Costly Migration and the Incidence of State and Local Taxes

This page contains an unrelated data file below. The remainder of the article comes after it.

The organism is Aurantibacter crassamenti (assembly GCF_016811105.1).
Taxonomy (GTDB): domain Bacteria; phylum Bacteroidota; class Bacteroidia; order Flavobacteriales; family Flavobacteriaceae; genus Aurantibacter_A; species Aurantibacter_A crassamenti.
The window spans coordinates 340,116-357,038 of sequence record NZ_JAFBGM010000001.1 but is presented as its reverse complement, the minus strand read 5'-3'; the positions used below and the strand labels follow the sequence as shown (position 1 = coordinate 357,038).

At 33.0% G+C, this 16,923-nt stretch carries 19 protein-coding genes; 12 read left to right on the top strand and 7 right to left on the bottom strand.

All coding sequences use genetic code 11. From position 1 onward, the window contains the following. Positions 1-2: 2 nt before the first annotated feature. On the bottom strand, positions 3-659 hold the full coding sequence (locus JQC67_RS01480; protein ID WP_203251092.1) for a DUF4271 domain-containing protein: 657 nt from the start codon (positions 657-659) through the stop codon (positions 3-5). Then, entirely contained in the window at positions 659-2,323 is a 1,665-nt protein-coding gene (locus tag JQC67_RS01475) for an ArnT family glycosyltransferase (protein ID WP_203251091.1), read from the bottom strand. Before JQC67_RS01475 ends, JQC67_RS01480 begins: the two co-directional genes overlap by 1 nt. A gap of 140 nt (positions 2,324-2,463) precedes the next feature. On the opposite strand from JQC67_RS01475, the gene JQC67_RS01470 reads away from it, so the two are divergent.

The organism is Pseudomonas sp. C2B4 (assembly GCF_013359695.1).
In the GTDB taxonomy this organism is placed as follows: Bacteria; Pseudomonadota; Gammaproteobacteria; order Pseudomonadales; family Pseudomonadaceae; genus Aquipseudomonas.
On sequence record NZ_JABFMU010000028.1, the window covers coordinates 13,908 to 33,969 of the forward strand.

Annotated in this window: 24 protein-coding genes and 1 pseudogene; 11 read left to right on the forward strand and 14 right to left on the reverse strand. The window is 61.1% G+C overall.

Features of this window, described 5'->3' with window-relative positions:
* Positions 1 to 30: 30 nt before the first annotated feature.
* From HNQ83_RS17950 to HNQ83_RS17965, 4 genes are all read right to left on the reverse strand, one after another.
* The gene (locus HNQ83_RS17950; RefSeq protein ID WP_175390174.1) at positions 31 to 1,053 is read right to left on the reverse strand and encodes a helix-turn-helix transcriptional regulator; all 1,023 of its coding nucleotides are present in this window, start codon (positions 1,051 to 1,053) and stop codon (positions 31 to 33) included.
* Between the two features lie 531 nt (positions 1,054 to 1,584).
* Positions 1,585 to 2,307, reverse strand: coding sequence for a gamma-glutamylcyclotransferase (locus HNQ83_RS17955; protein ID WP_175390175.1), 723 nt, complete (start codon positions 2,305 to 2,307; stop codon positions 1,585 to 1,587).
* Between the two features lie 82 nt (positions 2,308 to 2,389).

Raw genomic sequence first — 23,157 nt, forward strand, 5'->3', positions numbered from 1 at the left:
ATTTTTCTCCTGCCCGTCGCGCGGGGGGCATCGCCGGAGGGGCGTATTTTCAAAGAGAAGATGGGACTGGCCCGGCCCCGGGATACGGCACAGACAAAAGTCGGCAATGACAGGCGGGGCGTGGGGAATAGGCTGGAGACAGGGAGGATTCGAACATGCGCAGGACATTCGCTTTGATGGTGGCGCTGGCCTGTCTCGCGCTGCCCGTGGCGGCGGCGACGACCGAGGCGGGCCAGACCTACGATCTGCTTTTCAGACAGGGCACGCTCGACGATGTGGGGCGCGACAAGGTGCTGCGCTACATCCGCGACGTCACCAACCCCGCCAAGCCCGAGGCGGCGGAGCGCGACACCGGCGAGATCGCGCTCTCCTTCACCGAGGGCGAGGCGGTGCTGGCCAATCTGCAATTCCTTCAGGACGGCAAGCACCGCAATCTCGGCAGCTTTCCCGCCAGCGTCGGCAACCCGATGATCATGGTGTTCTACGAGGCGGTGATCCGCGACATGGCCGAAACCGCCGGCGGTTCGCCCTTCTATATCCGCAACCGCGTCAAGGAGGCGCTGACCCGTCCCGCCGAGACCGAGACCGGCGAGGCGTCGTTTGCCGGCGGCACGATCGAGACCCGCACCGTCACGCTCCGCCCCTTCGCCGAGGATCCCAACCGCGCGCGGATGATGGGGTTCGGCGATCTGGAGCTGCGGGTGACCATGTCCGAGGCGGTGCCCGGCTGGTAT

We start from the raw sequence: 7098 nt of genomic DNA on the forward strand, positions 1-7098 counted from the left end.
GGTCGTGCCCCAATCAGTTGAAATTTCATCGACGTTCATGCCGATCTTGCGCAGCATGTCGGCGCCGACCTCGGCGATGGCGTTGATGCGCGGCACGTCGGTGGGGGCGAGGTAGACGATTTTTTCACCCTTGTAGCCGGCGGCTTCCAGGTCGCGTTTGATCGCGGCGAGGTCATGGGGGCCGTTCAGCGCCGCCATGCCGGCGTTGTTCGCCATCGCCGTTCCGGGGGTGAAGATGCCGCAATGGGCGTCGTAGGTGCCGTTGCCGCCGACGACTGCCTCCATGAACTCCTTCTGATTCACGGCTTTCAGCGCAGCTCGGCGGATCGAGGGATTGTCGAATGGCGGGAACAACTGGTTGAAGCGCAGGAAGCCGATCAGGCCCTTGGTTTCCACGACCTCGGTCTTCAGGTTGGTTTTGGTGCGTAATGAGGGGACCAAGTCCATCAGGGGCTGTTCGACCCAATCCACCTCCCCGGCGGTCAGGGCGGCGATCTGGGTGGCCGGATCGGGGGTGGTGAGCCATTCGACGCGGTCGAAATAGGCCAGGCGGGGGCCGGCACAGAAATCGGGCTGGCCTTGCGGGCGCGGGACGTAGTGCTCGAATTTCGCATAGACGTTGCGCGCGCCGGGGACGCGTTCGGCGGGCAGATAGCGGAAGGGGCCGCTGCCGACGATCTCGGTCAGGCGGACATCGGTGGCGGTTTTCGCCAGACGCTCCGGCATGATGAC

This paper incorporates costly migration into the empirical literature on the incidence on wages of states and local taxes. The responsiveness of pre-tax wages to changes in state and local taxes (including income, sales and property taxes) is shown to vary by age and education. Using repeated cross-section and pseudo-panel regressions, the paper shows that the pre-tax wages of highly-educated and experienced workers are relatively unresponsive to tax changes. The wages of young and highly-educated workers – those facing the lowest costs of migration – are quite responsive. Results from migration regressions confirm that low migration cost households respond to state and local tax changes, while higher migration cost households do not. In addition, property taxes do not appear to be influencing shifts in pre-tax wages. Relatively small responses of both high and low-income workers suggest that redistributive effects of regressive or progressive state-level taxes are not undermined by labor supply shifts. In practice, however, states with relatively progressive tax structures also impose relatively high taxes on young and highly-educated workers, whose responsiveness is likely generating considerable deadweight losses and not contributing to redistribution in after-tax wages.
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